In spite of these acquisitions, the key to the Astros offensively will center around two of their top offensive prospects, both of whom got their first chance to play in the big league last season. OF George Springer (.231, 20, 51 in just 78 games) clearly has 40 HR power and should become that type of hitter assuming he stays healthy. 1B Jon Singleton (.168, 13, 44, 134 Ks in 310 ABs) had as bad of a rookie campaign as could have been imagined. He was given the chance to play in spite of his woes because the Astros knew they had nothing to play for. This season, they have given themselves some other options should Singleton struggle or not make the team out of camp. Gattis can play 1B, and so can last year’s 3B Matt Dominguez (.215, 6, 57). Backup catcher Hank Conger (.221, 4, 25 with Angels in 2014) is a suitable starting candidate with starter Jason Castro (.222, 14, 56 after a .276, 18, 76 2013 season) an option to DH. That can allow for Carter, who was primarily a 1B until becoming full time DH in 2014, to play 1B. The bottom line is that Gattis, Valbuena, Conger and OF Jake Marisnick (.249, 3, 19 with Miami and Houston) give the Astros options to have others start at 1B they did not have last season.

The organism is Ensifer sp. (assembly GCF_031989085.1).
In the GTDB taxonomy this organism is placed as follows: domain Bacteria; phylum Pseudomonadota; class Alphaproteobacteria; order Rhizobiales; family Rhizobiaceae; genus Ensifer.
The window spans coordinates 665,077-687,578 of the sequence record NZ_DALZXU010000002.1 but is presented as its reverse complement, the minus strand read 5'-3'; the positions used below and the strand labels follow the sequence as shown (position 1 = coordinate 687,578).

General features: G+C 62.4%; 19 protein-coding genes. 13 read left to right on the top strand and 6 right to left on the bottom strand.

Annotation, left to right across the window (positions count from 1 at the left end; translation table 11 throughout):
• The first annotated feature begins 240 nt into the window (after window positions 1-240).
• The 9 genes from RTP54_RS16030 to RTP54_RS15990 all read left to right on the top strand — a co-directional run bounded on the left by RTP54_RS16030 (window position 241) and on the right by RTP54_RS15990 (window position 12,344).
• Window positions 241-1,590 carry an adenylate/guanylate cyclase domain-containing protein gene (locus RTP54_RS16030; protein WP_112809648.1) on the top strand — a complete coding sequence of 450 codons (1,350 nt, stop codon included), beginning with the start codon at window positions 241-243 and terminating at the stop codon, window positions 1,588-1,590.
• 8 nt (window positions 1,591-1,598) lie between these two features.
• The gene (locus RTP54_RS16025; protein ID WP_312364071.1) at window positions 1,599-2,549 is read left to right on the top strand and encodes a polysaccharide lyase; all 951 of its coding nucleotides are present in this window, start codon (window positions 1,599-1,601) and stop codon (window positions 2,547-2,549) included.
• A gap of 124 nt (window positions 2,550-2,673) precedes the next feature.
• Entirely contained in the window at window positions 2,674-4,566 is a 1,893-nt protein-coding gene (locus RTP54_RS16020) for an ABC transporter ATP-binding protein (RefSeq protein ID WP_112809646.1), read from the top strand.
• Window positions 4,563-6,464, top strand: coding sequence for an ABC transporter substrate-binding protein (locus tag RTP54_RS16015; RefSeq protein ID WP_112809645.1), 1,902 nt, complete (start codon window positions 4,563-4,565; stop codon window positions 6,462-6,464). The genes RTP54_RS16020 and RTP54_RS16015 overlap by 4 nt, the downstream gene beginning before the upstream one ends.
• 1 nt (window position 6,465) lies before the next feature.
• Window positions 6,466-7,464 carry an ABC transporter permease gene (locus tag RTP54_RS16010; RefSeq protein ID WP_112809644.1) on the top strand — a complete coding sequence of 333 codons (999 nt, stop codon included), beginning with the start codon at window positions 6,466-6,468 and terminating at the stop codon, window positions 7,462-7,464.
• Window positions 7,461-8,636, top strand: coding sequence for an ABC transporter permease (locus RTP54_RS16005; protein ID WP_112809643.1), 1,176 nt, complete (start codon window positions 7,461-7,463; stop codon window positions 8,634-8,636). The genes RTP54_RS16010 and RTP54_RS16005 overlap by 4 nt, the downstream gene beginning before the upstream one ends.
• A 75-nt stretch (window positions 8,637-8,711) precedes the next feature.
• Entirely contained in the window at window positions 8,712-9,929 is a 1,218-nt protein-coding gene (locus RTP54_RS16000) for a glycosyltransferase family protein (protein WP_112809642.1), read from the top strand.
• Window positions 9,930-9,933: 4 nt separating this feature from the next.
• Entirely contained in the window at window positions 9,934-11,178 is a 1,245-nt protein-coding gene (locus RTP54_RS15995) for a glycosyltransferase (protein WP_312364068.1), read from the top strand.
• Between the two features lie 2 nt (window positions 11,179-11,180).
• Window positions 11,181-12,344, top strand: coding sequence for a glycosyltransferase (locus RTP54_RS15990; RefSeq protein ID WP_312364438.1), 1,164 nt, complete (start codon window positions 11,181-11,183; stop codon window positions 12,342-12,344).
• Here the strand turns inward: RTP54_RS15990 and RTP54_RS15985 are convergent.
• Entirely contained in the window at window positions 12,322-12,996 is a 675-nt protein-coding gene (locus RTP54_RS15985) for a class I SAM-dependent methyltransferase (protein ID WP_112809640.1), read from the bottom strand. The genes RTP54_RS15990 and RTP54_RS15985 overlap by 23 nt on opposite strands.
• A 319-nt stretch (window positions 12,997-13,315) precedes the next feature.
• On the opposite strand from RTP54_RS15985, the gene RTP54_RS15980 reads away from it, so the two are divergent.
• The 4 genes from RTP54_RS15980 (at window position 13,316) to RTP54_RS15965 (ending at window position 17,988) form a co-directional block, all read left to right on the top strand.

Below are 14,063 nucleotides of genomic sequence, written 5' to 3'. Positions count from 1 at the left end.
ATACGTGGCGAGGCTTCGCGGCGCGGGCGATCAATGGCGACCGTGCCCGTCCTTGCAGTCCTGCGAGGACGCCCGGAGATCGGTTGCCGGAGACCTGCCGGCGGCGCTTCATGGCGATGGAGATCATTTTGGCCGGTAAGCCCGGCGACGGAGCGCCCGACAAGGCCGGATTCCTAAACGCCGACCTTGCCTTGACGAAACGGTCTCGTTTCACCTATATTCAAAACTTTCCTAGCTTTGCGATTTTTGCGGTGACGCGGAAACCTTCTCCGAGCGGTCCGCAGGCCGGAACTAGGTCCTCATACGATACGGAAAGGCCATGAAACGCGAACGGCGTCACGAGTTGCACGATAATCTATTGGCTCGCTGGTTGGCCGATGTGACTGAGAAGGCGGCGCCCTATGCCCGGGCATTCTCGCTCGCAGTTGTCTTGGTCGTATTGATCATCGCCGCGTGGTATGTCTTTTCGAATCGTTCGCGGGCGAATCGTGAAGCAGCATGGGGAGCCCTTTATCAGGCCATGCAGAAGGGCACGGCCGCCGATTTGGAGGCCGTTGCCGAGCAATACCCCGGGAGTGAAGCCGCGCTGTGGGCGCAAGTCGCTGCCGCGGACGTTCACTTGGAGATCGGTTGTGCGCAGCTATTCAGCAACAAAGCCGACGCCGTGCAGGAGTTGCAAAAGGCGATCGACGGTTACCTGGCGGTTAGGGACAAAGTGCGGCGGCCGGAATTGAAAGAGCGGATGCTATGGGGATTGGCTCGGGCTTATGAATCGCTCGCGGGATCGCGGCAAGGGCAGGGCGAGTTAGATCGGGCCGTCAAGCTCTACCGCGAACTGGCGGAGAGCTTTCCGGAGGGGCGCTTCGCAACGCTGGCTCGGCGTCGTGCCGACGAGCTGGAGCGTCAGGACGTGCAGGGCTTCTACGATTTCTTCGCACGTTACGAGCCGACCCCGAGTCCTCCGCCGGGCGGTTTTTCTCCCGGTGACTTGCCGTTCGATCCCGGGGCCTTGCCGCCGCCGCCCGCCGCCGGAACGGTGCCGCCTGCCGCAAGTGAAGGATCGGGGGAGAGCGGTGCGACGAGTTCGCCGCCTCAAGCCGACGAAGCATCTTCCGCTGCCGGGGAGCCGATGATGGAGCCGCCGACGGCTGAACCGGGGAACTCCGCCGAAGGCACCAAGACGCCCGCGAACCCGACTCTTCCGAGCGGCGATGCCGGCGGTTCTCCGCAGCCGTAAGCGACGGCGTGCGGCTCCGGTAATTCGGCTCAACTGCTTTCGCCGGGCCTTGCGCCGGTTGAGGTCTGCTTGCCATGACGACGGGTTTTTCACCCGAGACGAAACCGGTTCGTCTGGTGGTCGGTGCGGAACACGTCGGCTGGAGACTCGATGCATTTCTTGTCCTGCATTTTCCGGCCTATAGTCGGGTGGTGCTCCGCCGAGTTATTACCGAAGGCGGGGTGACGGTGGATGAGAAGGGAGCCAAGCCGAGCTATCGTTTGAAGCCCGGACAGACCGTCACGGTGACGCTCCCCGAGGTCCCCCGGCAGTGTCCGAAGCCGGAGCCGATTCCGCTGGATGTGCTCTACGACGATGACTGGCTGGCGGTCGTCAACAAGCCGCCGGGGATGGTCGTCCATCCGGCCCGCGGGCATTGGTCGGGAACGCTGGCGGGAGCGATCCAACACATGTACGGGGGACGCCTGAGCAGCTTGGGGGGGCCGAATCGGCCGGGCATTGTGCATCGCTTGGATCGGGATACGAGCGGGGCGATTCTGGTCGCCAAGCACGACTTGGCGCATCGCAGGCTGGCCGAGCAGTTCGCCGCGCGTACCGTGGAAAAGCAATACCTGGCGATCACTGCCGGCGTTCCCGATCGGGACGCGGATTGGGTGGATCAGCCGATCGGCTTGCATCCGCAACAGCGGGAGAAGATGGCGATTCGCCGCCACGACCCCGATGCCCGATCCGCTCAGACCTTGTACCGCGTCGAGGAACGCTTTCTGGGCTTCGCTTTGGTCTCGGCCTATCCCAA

The 2014 Astros lineup should look something like this: Altuve 2B (.341, 7, 59, 56 SB), Lowrie SS, Springer RF, Carter DH (.227, 37, 88), Gattis LF, Valbuena 3B, Castro C, Rasmus CF, Singleton 1B or Dominguez (1B), Marisnick (CF) or Conger (C). Marisnick would start in CF, with Rasmus moving to left and Gattis to 1B. Conger would catch, like I said before, with Castro moving to DH and Carter to 1B. If I were Houston, I wouldn’t guarantee Singleton a spot as his upside is too valuable to waste struggling again in the big leagues. Have him start the season in AAA and bring him up when he is ready. Having Dominguez, Marisnick and Conger on the bench, along with Alex Presley and either Marwin Gonzalez or Jonathan Villar (and L.J. Hoes if Singleton starts the season in AAA) gives the Astros a quality MLB bench.